With respect to equitable considerations, the IDEA allows that tuition reimbursement may be reduced or denied when parents fail to raise the appropriateness of an IEP in a timely manner, fail to make their child available for evaluation by the district, or upon a finding of unreasonableness with respect to the actions taken by the parents (20 U.S.C. § 1412[a][C][iii]; see Mrs. C., 226 F.3d at n. 9). Regarding the former, tuition reimbursement may be reduced or denied if parents do not provide notice of the unilateral placement either at the most recent CSE meeting prior to removing the child from public school, or by written notice ten business days before such removal, "that they were rejecting the placement proposed by the public agency to provide a [FAPE] to their child, including stating their concerns and their intent to enroll their child in a private school at public expense" (20 U.S.C. § 1412[a][C][iii][I]; see 34 C.F.R. § 300.148[d]). This statutory provision "serves the important purpose of giving the school system an opportunity, before the child is removed, to assemble a team, evaluate the child, devise an appropriate plan, and determine whether a [FAPE] can be provided in the public schools" (Greenland Sch. Dist. v. Amy N., 358 F.3d 150, 160 [1st Cir. 2004]). Although a reduction in reimbursement is discretionary, courts have upheld the denial of tuition reimbursement in cases where it was shown that parents failed to comply with this statutory provision (Greenland, 358 F.3d at 160; Ms. M. v. Portland Sch. Comm., 360 F.3d 267 [1st Cir. 2004]; Berger v. Medina City Sch. Dist., 348 F.3d 513, 523-24 [6th Cir. 2003]; Rafferty v. Cranston Public Sch. Comm., 315 F.3d 21, 27 [1st Cir. 2002]).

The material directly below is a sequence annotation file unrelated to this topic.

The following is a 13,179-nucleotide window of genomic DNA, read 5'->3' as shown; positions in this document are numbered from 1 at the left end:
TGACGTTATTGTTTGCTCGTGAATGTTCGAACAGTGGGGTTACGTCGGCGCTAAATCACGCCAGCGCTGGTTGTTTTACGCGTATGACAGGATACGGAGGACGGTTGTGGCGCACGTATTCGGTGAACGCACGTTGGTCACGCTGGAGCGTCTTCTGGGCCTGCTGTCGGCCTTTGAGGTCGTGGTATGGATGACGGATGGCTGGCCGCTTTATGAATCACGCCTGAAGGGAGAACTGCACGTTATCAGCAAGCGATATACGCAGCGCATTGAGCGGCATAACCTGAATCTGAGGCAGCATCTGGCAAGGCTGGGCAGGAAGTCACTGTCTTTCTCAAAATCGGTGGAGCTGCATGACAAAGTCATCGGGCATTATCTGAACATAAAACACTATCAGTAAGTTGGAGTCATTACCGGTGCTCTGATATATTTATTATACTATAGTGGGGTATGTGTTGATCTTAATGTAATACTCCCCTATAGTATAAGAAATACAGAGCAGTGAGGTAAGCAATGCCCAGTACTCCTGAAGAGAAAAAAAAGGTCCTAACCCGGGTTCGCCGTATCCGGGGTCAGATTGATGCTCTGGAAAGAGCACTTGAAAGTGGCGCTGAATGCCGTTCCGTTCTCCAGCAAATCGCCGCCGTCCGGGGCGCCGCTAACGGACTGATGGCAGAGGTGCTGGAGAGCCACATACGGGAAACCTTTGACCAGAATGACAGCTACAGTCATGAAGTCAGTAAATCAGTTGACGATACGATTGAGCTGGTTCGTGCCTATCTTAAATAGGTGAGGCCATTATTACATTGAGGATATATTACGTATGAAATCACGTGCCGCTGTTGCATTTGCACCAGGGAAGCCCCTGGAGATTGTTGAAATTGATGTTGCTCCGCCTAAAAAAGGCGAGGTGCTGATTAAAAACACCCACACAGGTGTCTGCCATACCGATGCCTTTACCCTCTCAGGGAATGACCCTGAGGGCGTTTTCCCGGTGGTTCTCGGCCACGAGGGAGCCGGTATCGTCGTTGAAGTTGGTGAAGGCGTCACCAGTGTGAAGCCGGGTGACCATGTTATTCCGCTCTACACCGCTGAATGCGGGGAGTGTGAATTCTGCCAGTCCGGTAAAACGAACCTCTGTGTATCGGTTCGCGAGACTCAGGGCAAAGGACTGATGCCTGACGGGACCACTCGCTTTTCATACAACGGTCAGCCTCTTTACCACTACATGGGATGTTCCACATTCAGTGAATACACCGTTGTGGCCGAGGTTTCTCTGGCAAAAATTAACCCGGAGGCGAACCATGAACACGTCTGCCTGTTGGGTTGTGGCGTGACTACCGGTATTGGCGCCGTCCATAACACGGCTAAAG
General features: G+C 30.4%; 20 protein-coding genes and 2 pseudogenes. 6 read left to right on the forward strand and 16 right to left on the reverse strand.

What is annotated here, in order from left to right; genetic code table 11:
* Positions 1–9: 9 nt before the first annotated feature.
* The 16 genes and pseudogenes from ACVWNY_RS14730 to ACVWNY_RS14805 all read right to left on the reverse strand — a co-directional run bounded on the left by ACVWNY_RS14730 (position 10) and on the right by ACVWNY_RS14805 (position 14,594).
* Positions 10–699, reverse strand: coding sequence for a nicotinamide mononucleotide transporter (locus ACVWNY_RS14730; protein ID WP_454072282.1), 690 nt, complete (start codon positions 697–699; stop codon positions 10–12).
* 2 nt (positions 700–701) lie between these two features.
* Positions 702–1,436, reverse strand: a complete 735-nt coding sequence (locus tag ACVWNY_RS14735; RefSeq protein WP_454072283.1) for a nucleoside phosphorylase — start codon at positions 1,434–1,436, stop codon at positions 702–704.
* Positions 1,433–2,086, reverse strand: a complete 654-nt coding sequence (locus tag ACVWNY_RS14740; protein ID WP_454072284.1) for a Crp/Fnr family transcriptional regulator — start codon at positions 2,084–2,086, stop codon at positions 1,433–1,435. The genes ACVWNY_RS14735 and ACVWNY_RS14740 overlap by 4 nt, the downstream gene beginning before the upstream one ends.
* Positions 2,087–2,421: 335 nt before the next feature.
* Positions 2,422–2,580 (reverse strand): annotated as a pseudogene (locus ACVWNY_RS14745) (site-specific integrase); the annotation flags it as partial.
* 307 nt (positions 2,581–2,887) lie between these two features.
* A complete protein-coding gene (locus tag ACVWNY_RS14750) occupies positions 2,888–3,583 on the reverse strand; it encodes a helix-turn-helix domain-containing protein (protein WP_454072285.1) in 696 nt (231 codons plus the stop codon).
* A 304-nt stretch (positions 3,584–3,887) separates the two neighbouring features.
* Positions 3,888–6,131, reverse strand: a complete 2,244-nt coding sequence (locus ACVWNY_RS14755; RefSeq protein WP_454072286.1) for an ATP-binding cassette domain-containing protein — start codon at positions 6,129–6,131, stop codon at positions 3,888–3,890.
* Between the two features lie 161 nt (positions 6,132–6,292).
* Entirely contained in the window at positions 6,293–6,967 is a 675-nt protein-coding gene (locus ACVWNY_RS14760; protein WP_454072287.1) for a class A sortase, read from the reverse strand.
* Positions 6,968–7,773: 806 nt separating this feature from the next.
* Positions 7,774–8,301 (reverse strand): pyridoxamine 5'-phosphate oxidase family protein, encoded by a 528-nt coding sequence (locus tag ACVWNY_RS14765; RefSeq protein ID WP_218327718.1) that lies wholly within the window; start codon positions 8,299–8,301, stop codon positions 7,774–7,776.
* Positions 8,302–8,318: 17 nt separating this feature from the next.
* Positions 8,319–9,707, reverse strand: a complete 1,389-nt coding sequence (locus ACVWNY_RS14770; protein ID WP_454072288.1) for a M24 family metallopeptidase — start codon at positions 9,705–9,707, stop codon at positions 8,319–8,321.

In this case, the impartial hearing officer found that petitioner did not give respondent adequate notice of the placement of the student at a private school at public expense (IHO Decision at pp. 13-14). Petitioner asserts that the notice provisions of 20 U.S.C. § 1412[a][C][iii] are inapplicable because the student was not removed from a public school and unilaterally placed in a private school. I need not discuss the applicability of 20 U.S.C. § 1412[a][C][iii] in this instance because case law provides a basis to bar reimbursement when parents have unilaterally arranged for private educational services without notifying the district (Carmel Central Sch. Dist. v. V.P., 2006 WL 2335140 [2d Cir. Aug. 9, 2006]; citing Mrs. C., 226 F.3d at 68; and Frank G., 459 F.3d at 376).